The Bridge to Manhood
A gay man talks about disappointing-and loving-his father.
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In June of 1974, when I was 25, I had a major decision to make. Because the gay-liberation movement traces its beginning to the Stonewall riots in New York City in 1969, Gay Pride Day is often celebrated on the Sunday closest to the anniversary of the riots on June 22, and so frequently falls on Father Day. Would I go to my parents' home in New Jersey to be with my father? Or would I spend it with my gay community in Boston, publicly celebrating our lives, relationships, and political struggle for equality? I chose to attend the gay pride march and rally, and since then I have always associated Father's Day less with Dad than with the annual celebrations we call "gay pride events."
The phone call home was one of those hideously awkward moments in parent-child relationships. My father's tone was dismissive--a "do what you want, I can't believe this is even a discussion" tone. I got defensive. I grumbled that I had helped organize the speakers and had to be there. But under this coded language, meaning was clear to both of us. He didn't want to think about my sexuality, which he rarely acknowledged; I didn't feel much loyalty to a family who never wanted to hear anything about any part of my life touching on the subject of homosexuality. Since I was a gay activist and journalist with a lover and a wide circle of friends, this covered a lot of ground.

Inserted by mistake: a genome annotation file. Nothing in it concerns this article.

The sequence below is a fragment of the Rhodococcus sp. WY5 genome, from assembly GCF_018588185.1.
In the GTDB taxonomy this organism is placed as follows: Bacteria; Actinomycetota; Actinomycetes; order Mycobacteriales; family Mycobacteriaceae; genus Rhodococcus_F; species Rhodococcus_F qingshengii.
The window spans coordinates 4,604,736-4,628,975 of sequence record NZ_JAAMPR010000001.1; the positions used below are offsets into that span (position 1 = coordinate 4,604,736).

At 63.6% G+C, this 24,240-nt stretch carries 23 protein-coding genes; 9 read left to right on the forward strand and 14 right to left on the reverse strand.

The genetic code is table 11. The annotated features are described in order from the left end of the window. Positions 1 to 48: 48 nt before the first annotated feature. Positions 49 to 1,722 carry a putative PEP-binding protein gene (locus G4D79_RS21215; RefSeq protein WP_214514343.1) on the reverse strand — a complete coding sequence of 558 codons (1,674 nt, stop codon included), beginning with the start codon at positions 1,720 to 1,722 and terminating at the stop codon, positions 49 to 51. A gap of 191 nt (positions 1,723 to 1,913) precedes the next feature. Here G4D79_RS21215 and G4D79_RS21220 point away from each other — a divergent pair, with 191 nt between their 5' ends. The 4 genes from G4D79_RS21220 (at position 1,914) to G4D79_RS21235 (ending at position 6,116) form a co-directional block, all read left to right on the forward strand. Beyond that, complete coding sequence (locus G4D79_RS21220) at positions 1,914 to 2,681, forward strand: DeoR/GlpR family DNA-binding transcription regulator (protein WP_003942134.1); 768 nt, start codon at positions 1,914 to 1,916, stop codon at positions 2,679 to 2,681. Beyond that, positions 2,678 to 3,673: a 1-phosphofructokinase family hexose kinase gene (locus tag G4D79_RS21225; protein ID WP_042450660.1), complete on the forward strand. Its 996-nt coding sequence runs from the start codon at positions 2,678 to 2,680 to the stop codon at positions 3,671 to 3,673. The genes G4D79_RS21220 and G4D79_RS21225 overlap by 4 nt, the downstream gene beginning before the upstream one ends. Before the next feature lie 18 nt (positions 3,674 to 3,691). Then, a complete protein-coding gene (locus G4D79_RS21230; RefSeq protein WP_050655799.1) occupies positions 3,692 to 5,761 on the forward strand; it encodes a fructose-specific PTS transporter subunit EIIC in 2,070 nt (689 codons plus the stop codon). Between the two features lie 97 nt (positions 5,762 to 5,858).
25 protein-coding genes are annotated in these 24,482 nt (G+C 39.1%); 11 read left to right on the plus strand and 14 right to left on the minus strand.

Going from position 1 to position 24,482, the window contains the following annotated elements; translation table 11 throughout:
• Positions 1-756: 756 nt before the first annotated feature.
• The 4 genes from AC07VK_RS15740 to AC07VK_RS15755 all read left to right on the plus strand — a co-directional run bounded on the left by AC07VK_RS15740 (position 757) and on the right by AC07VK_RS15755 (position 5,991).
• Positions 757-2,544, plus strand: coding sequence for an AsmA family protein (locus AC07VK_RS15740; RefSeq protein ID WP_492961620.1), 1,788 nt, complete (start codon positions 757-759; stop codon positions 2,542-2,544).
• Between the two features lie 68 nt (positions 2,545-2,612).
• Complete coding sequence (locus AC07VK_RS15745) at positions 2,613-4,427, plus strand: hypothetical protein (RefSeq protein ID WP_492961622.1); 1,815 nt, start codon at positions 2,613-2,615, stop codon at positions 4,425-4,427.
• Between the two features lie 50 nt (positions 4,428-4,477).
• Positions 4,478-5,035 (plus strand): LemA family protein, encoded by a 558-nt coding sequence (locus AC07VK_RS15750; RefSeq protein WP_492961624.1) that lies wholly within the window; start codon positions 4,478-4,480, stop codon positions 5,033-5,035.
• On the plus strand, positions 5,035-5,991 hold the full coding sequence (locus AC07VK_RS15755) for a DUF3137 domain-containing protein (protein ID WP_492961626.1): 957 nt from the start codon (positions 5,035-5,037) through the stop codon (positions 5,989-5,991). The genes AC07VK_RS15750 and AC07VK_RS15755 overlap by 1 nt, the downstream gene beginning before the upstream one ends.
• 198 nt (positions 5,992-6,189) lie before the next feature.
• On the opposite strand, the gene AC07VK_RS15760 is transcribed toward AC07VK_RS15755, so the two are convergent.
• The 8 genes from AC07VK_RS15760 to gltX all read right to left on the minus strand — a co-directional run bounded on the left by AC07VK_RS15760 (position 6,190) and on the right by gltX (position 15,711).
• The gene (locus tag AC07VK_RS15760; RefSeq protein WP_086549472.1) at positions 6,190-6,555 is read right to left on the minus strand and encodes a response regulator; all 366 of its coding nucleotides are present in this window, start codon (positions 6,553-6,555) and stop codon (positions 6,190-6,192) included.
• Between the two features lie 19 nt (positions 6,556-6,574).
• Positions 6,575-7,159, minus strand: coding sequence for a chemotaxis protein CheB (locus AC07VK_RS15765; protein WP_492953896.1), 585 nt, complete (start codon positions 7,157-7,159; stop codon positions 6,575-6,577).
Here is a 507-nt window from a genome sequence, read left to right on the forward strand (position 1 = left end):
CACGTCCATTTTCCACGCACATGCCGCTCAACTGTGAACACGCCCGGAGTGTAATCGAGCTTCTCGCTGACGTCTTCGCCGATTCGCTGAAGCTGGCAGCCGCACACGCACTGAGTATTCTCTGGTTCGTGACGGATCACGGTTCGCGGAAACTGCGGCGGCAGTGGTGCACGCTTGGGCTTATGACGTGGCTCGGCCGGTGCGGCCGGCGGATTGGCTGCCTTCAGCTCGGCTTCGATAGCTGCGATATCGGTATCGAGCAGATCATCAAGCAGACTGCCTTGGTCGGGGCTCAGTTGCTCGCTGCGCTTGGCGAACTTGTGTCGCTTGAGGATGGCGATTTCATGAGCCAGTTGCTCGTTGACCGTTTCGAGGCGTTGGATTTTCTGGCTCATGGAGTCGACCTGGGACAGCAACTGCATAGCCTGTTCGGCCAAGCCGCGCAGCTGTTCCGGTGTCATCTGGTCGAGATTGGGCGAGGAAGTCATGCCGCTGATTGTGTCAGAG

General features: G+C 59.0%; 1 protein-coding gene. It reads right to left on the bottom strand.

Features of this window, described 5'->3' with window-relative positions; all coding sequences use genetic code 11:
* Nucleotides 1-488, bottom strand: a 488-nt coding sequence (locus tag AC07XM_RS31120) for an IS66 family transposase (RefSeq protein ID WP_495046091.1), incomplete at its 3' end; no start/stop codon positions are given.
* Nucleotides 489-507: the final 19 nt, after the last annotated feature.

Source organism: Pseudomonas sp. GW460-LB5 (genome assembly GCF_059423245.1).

It wasn't simply that I wasn't in New Jersey for Father's Day. My liberal parents would have been happy for me to stay in Boston to protest for fair housing rights. It was that I had a "chosen" family of friends, including my lover. I celebrated my community rather than my biological family, who were painfully still pretending that most of my life didn't exist.
This tension between Gay Pride and Father's Day isn't just a scheduling conflict. It is-for many gay men-a time to reflect upon the extraordinarily complicated position of being a gay man who has a heterosexual father. And if this is a time for gay men to think about their fathers, it is also a time when fathers think about their gay sons. Gay men in our culture have sometimes complicated, but often rich relationships with their fathers. All father-son relationships have fault lines. In gay men's paternal relationships, the cracks go deeper, and they are wildly unpredictable. The possibility, even probability, of rupture and earthquake here is tremendous.